Last week, I was asked to present an idea about moving a beloved face-to-face (f2f) program to an online format. I was actually quite nervous about it, but my boss assured me that it was a casual situation and I only needed to talk for five minutes. Here’s what I learned:
- It is a fantastic opportunity to be able to present my idea to decision makers before spending a lot of time on a written proposal. That isn’t to say I didn’t do a lot of homework beforehand but since it was verbal, I didn’t worry about typos!
- Five minutes is not enough time! It is important NOT to rush through your pitch. If people are going to be green or red lighting your project, you need to present them with all the relevant information for them to make that decision. For me – taking an existing program and radically changing it – it was important to give them some history, an idea of my level of involvement and expertise, and an understanding that I’d thought through the majority of angles and considerations. While this took more time upfront, it allowed them to focus on the whole picture rather than the details that can make things sticky moving forward.
- No matter how well you know the subject matter, smart people can add value. Even not-so-smart people have their contributions to make! By talking through an idea out loud and with the necessity of answering questions right then and there, you can be assured (or not) of the soundness of what you’re trying to do, and make it even better.
- The small stuff does matter…at least in an implementation phase. Being aware of what other stakeholders are concerned about (How will this affect me?) up front, leads to more diplomatic approaches when sharing information. Indeed, they can be presented as opportunities and can get people excited about change, even if it encroaches upon their comfort zone.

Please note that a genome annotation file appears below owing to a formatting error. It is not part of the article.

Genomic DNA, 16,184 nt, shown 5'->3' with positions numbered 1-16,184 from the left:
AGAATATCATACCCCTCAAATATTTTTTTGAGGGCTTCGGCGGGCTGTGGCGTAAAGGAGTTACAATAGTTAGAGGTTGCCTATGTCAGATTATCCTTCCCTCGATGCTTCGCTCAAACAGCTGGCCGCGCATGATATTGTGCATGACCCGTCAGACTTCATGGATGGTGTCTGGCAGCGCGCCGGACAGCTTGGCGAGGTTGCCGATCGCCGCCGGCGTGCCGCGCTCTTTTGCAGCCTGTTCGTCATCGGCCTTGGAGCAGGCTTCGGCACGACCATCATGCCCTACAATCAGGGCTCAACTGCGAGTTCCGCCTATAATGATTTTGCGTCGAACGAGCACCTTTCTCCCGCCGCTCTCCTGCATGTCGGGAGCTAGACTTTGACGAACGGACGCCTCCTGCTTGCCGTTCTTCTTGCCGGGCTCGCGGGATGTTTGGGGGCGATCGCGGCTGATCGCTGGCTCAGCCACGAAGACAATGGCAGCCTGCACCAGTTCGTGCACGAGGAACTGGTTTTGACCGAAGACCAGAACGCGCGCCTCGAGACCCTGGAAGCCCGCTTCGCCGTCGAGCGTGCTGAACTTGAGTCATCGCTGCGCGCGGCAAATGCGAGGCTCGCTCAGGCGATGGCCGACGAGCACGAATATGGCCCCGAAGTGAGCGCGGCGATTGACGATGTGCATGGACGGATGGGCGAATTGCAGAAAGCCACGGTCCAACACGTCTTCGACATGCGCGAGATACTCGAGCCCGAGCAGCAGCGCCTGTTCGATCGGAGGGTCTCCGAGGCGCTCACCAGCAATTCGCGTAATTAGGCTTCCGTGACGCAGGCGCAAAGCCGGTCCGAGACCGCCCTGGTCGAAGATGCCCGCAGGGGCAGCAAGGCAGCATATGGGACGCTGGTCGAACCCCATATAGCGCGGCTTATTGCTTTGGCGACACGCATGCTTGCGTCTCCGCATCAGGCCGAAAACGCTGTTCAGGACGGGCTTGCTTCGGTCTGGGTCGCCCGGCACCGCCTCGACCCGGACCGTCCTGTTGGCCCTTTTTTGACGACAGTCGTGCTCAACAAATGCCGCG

- Be open-minded. It’s hard to distance yourself from a project that you’ve worked long and hard on, and when people offer criticism or question the value, it can be hurtful – if you let it. But if you approach it from the viewpoint of thinking through all the angles before investing time and money, you are less likely to personalize it and more likely to be successful. Assume people want to help you, not impede you!
I am not a fan of process when it comes to innovation (too many rules!), but having an arrangement where open, honest and constructive questions and feedback can be shared at a very early stage, can lead to much sounder outcomes. If you make the pitch the right way, you may find yourself with a lot more support than you ever thought possible.
What will you pitch today?
– Libby Bingham